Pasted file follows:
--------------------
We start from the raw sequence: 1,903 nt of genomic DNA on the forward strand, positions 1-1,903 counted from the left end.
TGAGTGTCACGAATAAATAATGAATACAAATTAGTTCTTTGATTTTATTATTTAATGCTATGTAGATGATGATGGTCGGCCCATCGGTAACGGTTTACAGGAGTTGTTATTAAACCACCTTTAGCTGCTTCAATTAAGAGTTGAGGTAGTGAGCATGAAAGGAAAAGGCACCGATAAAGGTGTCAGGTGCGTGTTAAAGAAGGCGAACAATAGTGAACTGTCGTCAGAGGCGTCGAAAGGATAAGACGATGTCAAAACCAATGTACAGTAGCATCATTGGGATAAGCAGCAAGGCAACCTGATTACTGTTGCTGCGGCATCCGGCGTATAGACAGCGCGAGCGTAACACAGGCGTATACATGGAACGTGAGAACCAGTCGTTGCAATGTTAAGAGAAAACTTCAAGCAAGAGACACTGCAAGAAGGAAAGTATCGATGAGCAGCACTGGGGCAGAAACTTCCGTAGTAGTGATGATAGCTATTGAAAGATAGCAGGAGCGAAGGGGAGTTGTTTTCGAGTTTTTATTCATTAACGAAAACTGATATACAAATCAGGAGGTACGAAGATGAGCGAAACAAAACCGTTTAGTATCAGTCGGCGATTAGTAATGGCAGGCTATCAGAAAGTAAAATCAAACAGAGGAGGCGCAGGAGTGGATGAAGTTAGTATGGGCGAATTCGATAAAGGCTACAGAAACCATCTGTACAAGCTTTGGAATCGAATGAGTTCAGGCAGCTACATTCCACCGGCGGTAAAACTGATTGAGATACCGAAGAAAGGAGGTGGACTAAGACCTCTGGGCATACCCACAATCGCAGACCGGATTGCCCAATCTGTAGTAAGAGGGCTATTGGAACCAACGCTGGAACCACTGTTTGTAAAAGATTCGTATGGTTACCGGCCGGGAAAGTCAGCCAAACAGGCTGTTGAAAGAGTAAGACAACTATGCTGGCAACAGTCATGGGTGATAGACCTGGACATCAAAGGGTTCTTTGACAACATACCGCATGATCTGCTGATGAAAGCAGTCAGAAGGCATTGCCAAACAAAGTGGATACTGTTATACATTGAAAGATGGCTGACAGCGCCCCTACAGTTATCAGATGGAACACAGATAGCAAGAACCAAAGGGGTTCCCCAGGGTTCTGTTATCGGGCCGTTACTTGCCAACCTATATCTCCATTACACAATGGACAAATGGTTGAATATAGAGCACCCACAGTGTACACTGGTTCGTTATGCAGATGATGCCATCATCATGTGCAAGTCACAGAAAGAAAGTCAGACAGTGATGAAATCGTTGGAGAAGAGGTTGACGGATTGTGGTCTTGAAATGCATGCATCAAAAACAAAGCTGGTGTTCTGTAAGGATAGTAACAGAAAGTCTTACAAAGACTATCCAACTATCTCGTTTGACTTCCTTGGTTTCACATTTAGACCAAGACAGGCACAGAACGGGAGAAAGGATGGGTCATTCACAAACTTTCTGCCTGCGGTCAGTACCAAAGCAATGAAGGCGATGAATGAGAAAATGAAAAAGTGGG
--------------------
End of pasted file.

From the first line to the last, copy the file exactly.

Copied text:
We start from the raw sequence: 1,903 nt of genomic DNA on the forward strand, positions 1-1,903 counted from the left end.
TGAGTGTCACGAATAAATAATGAATACAAATTAGTTCTTTGATTTTATTATTTAATGCTATGTAGATGATGATGGTCGGCCCATCGGTAACGGTTTACAGGAGTTGTTATTAAACCACCTTTAGCTGCTTCAATTAAGAGTTGAGGTAGTGAGCATGAAAGGAAAAGGCACCGATAAAGGTGTCAGGTGCGTGTTAAAGAAGGCGAACAATAGTGAACTGTCGTCAGAGGCGTCGAAAGGATAAGACGATGTCAAAACCAATGTACAGTAGCATCATTGGGATAAGCAGCAAGGCAACCTGATTACTGTTGCTGCGGCATCCGGCGTATAGACAGCGCGAGCGTAACACAGGCGTATACATGGAACGTGAGAACCAGTCGTTGCAATGTTAAGAGAAAACTTCAAGCAAGAGACACTGCAAGAAGGAAAGTATCGATGAGCAGCACTGGGGCAGAAACTTCCGTAGTAGTGATGATAGCTATTGAAAGATAGCAGGAGCGAAGGGGAGTTGTTTTCGAGTTTTTATTCATTAACGAAAACTGATATACAAATCAGGAGGTACGAAGATGAGCGAAACAAAACCGTTTAGTATCAGTCGGCGATTAGTAATGGCAGGCTATCAGAAAGTAAAATCAAACAGAGGAGGCGCAGGAGTGGATGAAGTTAGTATGGGCGAATTCGATAAAGGCTACAGAAACCATCTGTACAAGCTTTGGAATCGAATGAGTTCAGGCAGCTACATTCCACCGGCGGTAAAACTGATTGAGATACCGAAGAAAGGAGGTGGACTAAGACCTCTGGGCATACCCACAATCGCAGACCGGATTGCCCAATCTGTAGTAAGAGGGCTATTGGAACCAACGCTGGAACCACTGTTTGTAAAAGATTCGTATGGTTACCGGCCGGGAAAGTCAGCCAAACAGGCTGTTGAAAGAGTAAGACAACTATGCTGGCAACAGTCATGGGTGATAGACCTGGACATCAAAGGGTTCTTTGACAACATACCGCATGATCTGCTGATGAAAGCAGTCAGAAGGCATTGCCAAACAAAGTGGATACTGTTATACATTGAAAGATGGCTGACAGCGCCCCTACAGTTATCAGATGGAACACAGATAGCAAGAACCAAAGGGGTTCCCCAGGGTTCTGTTATCGGGCCGTTACTTGCCAACCTATATCTCCATTACACAATGGACAAATGGTTGAATATAGAGCACCCACAGTGTACACTGGTTCGTTATGCAGATGATGCCATCATCATGTGCAAGTCACAGAAAGAAAGTCAGACAGTGATGAAATCGTTGGAGAAGAGGTTGACGGATTGTGGTCTTGAAATGCATGCATCAAAAACAAAGCTGGTGTTCTGTAAGGATAGTAACAGAAAGTCTTACAAAGACTATCCAACTATCTCGTTTGACTTCCTTGGTTTCACATTTAGACCAAGACAGGCACAGAACGGGAGAAAGGATGGGTCATTCACAAACTTTCTGCCTGCGGTCAGTACCAAAGCAATGAAGGCGATGAATGAGAAAATGAAAAAGTGGG